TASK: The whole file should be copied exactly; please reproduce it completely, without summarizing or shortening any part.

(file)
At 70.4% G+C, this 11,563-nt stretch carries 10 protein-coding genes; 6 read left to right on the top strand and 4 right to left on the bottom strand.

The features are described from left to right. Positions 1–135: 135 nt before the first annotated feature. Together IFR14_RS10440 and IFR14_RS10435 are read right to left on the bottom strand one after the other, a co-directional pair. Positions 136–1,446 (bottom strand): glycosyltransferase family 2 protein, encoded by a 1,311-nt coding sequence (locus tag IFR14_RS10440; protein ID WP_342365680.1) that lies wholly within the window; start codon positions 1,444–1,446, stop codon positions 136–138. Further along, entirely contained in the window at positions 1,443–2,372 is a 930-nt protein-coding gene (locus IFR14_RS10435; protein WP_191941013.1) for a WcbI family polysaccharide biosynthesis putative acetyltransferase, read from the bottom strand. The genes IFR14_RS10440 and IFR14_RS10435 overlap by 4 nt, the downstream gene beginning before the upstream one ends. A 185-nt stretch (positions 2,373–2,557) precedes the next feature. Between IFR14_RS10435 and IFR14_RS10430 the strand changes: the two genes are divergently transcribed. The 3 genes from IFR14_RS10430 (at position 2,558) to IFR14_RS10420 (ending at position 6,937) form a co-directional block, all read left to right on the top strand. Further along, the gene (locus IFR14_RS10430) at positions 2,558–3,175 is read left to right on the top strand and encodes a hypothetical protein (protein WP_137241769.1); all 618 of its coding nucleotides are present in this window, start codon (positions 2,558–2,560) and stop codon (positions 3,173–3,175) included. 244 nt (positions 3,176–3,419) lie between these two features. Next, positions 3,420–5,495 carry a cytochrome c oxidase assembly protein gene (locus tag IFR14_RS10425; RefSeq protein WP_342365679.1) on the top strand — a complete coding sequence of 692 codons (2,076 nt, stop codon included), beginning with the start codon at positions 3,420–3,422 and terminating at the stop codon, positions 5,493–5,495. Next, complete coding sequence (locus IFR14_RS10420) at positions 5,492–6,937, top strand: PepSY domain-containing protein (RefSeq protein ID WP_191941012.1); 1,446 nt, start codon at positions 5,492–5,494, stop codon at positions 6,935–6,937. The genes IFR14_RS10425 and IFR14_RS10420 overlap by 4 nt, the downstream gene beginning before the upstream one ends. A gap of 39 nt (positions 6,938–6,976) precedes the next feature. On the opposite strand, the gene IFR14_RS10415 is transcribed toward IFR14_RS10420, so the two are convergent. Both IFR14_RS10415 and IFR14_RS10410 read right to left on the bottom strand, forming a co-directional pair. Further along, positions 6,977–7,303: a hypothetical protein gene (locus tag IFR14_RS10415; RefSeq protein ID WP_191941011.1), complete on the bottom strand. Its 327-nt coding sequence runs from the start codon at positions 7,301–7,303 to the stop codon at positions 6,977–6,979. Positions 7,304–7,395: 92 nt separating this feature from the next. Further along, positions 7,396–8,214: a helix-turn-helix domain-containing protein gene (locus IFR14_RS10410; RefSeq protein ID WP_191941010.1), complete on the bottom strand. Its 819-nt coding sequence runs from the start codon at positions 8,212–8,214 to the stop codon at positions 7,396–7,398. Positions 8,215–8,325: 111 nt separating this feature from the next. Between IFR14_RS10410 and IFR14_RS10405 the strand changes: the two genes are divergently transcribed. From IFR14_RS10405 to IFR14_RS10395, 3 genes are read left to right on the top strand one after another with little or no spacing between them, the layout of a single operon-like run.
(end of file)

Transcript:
At 70.4% G+C, this 11,563-nt stretch carries 10 protein-coding genes; 6 read left to right on the top strand and 4 right to left on the bottom strand.

The features are described from left to right. Positions 1–135: 135 nt before the first annotated feature. Together IFR14_RS10440 and IFR14_RS10435 are read right to left on the bottom strand one after the other, a co-directional pair. Positions 136–1,446 (bottom strand): glycosyltransferase family 2 protein, encoded by a 1,311-nt coding sequence (locus tag IFR14_RS10440; protein ID WP_342365680.1) that lies wholly within the window; start codon positions 1,444–1,446, stop codon positions 136–138. Further along, entirely contained in the window at positions 1,443–2,372 is a 930-nt protein-coding gene (locus IFR14_RS10435; protein WP_191941013.1) for a WcbI family polysaccharide biosynthesis putative acetyltransferase, read from the bottom strand. The genes IFR14_RS10440 and IFR14_RS10435 overlap by 4 nt, the downstream gene beginning before the upstream one ends. A 185-nt stretch (positions 2,373–2,557) precedes the next feature. Between IFR14_RS10435 and IFR14_RS10430 the strand changes: the two genes are divergently transcribed. The 3 genes from IFR14_RS10430 (at position 2,558) to IFR14_RS10420 (ending at position 6,937) form a co-directional block, all read left to right on the top strand. Further along, the gene (locus IFR14_RS10430) at positions 2,558–3,175 is read left to right on the top strand and encodes a hypothetical protein (protein WP_137241769.1); all 618 of its coding nucleotides are present in this window, start codon (positions 2,558–2,560) and stop codon (positions 3,173–3,175) included. 244 nt (positions 3,176–3,419) lie between these two features. Next, positions 3,420–5,495 carry a cytochrome c oxidase assembly protein gene (locus tag IFR14_RS10425; RefSeq protein WP_342365679.1) on the top strand — a complete coding sequence of 692 codons (2,076 nt, stop codon included), beginning with the start codon at positions 3,420–3,422 and terminating at the stop codon, positions 5,493–5,495. Next, complete coding sequence (locus IFR14_RS10420) at positions 5,492–6,937, top strand: PepSY domain-containing protein (RefSeq protein ID WP_191941012.1); 1,446 nt, start codon at positions 5,492–5,494, stop codon at positions 6,935–6,937. The genes IFR14_RS10425 and IFR14_RS10420 overlap by 4 nt, the downstream gene beginning before the upstream one ends. A gap of 39 nt (positions 6,938–6,976) precedes the next feature. On the opposite strand, the gene IFR14_RS10415 is transcribed toward IFR14_RS10420, so the two are convergent. Both IFR14_RS10415 and IFR14_RS10410 read right to left on the bottom strand, forming a co-directional pair. Further along, positions 6,977–7,303: a hypothetical protein gene (locus tag IFR14_RS10415; RefSeq protein ID WP_191941011.1), complete on the bottom strand. Its 327-nt coding sequence runs from the start codon at positions 7,301–7,303 to the stop codon at positions 6,977–6,979. Positions 7,304–7,395: 92 nt separating this feature from the next. Further along, positions 7,396–8,214: a helix-turn-helix domain-containing protein gene (locus IFR14_RS10410; RefSeq protein ID WP_191941010.1), complete on the bottom strand. Its 819-nt coding sequence runs from the start codon at positions 8,212–8,214 to the stop codon at positions 7,396–7,398. Positions 8,215–8,325: 111 nt separating this feature from the next. Between IFR14_RS10410 and IFR14_RS10405 the strand changes: the two genes are divergently transcribed. From IFR14_RS10405 to IFR14_RS10395, 3 genes are read left to right on the top strand one after another with little or no spacing between them, the layout of a single operon-like run.